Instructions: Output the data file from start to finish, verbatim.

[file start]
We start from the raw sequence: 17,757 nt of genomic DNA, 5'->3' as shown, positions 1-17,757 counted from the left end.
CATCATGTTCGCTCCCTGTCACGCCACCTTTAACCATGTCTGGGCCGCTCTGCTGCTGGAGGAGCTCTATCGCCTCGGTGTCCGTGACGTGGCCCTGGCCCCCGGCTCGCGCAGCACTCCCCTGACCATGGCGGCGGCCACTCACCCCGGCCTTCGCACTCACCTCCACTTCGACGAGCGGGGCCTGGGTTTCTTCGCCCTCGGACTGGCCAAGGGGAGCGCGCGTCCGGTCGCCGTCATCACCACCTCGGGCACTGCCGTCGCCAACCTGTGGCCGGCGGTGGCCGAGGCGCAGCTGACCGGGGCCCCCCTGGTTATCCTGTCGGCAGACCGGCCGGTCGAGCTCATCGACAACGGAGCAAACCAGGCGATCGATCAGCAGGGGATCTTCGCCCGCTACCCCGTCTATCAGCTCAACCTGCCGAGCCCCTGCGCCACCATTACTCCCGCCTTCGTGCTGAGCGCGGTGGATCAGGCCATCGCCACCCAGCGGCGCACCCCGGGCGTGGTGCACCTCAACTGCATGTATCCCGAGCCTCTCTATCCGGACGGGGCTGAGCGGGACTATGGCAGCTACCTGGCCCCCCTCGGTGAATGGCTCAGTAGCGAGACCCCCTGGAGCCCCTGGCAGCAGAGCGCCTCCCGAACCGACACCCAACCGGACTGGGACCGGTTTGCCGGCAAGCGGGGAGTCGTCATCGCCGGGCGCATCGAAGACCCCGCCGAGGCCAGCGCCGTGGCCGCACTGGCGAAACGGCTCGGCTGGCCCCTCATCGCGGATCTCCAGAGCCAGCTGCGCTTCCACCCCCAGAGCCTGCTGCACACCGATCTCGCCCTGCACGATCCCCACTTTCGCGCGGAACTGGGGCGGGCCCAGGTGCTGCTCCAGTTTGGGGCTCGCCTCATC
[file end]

We start from the raw sequence: 17,757 nt of genomic DNA, 5'->3' as shown, positions 1-17,757 counted from the left end.
CATCATGTTCGCTCCCTGTCACGCCACCTTTAACCATGTCTGGGCCGCTCTGCTGCTGGAGGAGCTCTATCGCCTCGGTGTCCGTGACGTGGCCCTGGCCCCCGGCTCGCGCAGCACTCCCCTGACCATGGCGGCGGCCACTCACCCCGGCCTTCGCACTCACCTCCACTTCGACGAGCGGGGCCTGGGTTTCTTCGCCCTCGGACTGGCCAAGGGGAGCGCGCGTCCGGTCGCCGTCATCACCACCTCGGGCACTGCCGTCGCCAACCTGTGGCCGGCGGTGGCCGAGGCGCAGCTGACCGGGGCCCCCCTGGTTATCCTGTCGGCAGACCGGCCGGTCGAGCTCATCGACAACGGAGCAAACCAGGCGATCGATCAGCAGGGGATCTTCGCCCGCTACCCCGTCTATCAGCTCAACCTGCCGAGCCCCTGCGCCACCATTACTCCCGCCTTCGTGCTGAGCGCGGTGGATCAGGCCATCGCCACCCAGCGGCGCACCCCGGGCGTGGTGCACCTCAACTGCATGTATCCCGAGCCTCTCTATCCGGACGGGGCTGAGCGGGACTATGGCAGCTACCTGGCCCCCCTCGGTGAATGGCTCAGTAGCGAGACCCCCTGGAGCCCCTGGCAGCAGAGCGCCTCCCGAACCGACACCCAACCGGACTGGGACCGGTTTGCCGGCAAGCGGGGAGTCGTCATCGCCGGGCGCATCGAAGACCCCGCCGAGGCCAGCGCCGTGGCCGCACTGGCGAAACGGCTCGGCTGGCCCCTCATCGCGGATCTCCAGAGCCAGCTGCGCTTCCACCCCCAGAGCCTGCTGCACACCGATCTCGCCCTGCACGATCCCCACTTTCGCGCGGAACTGGGGCGGGCCCAGGTGCTGCTCCAGTTTGGGGCTCGCCTCATC